Windows 10 - Don't forget about ... God Mode

Posted on: July 17, 2015 by Mike Smith

A little over two years ago I posted a story about Microsoft's then new Windows 8 Operating System; reflecting on the new interface it introduced for the dual world of traditional computers and those new-fangled tablet devices. The article elicited many comments and remains the most "popular" article on the Ascent hub (on which you are reading this article) to this day. Let's see what we can do with this new tale.

Windows is now grabbing the headlines again. Windows 10 will become available to the masses later this month and for the consumer - you and I at home - it's a free upgrade (for Windows 7 and 8.1 users ... for the next calendar year only. Terms and conditions may apply.) But what about the corporate environment? What are the implications for the CxO here?

Let's get that interface issue we discussed last time out of the way first. Users back in 2013 found the new interface a big change, a change too far perhaps. The juxtaposition of the traditional desktop and start screen was too jarring, and different styles of applications (those "Metro" Apps if we're still permitted to use the phrase) giving a different user experience too. There has been resistance in the corporate world to move forward from Windows 7, partly for these reasons I would suggest.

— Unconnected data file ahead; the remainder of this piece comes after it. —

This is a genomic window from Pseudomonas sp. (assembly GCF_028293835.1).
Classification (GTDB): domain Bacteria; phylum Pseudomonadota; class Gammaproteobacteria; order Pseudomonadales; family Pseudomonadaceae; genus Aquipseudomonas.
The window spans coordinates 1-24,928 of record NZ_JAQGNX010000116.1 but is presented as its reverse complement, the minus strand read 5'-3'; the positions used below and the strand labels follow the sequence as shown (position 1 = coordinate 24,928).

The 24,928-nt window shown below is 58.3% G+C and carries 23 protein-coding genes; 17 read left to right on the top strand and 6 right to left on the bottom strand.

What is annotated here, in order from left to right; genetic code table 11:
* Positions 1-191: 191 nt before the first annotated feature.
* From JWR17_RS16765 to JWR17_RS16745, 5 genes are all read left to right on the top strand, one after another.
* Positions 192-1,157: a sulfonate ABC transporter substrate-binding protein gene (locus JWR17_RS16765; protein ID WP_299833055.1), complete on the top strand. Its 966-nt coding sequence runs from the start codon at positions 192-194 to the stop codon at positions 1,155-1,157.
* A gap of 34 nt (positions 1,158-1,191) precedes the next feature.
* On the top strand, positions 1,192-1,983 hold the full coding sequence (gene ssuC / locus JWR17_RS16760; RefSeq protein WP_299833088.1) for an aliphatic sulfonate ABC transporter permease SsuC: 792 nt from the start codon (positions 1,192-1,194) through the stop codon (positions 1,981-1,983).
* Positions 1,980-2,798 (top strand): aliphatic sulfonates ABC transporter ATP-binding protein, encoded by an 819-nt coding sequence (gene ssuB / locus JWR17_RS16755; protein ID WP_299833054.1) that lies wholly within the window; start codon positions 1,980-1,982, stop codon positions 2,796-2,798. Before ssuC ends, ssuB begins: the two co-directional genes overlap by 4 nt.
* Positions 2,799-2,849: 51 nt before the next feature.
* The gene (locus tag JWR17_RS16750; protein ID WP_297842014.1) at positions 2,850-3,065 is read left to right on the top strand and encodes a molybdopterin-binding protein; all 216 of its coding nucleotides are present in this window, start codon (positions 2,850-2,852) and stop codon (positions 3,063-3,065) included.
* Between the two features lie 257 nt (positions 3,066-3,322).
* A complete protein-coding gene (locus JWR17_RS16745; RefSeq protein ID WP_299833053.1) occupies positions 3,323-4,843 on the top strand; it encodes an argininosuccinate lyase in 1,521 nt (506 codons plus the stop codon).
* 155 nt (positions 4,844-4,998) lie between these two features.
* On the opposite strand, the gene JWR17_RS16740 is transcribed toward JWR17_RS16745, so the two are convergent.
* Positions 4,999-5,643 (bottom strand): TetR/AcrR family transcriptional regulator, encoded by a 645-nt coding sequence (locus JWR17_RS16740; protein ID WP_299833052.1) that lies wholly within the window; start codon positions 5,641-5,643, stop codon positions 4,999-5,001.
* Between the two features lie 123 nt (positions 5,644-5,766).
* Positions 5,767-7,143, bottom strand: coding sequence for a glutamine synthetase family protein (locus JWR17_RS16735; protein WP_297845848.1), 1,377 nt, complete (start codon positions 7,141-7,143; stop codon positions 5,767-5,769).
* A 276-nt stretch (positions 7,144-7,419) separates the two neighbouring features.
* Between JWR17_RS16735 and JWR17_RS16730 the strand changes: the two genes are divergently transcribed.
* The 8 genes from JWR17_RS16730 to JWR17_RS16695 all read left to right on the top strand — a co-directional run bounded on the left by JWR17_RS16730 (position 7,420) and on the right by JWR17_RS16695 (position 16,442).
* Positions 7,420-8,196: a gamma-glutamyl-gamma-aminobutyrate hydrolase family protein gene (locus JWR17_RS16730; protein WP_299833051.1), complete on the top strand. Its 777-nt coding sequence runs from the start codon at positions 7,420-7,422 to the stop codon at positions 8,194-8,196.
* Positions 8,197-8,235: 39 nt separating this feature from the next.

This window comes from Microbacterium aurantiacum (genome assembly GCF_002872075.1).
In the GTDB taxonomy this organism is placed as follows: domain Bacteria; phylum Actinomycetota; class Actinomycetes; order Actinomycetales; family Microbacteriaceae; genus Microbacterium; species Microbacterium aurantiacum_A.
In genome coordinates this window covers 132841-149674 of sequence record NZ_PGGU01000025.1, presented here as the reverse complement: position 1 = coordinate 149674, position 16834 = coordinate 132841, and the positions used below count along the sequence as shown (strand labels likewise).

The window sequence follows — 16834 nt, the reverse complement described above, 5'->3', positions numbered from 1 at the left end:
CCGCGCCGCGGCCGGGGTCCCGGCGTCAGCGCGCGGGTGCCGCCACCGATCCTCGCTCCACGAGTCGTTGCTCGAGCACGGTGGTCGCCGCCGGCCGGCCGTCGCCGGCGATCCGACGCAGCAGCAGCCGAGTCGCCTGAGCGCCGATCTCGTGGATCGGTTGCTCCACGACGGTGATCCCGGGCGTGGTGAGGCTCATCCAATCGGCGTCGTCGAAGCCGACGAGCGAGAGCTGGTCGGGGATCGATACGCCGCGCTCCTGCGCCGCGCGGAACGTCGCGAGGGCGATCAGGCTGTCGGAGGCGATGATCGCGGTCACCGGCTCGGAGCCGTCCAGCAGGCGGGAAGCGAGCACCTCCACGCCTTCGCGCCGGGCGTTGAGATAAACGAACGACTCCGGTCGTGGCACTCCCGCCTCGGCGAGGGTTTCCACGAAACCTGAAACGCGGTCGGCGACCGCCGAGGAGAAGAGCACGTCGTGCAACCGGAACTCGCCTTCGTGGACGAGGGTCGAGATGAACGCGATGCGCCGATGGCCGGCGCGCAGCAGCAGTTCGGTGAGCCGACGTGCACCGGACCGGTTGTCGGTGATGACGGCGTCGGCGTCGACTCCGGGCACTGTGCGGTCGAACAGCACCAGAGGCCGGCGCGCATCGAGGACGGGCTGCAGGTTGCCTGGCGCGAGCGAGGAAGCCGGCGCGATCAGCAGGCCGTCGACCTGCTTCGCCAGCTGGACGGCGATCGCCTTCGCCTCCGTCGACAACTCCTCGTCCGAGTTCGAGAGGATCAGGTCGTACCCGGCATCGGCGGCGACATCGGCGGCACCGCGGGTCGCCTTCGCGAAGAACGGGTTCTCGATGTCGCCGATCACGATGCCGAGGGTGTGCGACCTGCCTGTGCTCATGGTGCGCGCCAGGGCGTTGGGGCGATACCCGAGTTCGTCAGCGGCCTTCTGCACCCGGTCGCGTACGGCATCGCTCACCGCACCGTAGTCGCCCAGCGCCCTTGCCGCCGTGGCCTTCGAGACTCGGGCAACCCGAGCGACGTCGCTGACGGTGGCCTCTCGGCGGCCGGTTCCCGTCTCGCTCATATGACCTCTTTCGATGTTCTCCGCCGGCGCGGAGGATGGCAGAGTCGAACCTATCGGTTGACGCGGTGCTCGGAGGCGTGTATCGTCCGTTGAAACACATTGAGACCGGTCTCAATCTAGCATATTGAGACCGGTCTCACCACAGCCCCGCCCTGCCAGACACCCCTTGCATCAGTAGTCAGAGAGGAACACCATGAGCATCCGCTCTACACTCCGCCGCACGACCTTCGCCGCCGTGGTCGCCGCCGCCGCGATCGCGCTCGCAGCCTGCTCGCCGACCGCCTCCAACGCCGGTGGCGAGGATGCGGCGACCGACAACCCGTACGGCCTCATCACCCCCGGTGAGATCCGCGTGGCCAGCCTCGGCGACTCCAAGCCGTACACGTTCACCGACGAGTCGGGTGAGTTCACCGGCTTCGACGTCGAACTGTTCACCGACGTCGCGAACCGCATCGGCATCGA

Well we now know that this interface issue has been addressed with the return of an enhanced Start Menu in Windows 10. Hurray!! I hear you cheer.

So the familiar (and now turbo-charged) Start Menu is back. Is that enough to persuade you to modernise? I doubt it. For me there's a much more compelling reason to consider upgrading to a Windows 10-based workplace service. And for once that compelling event is NOT the end of support for an old version of software.

Microsoft is introducing a new mode of support for enterprises. And I like it.

Historically we have had essentially two modes of operation. In the consumer world we configure automatic updates and permit patches to be downloaded and installed automatically. It's efficient, normally low-impacting and the machines just get on with it - downloading from Microsoft servers over the Internet. By and large, this works well for us - the odd unexpected reboot perhaps, but this simplicity to keep up-to-date (and secure; we'll come back to that) far outweighs the odd hindrance.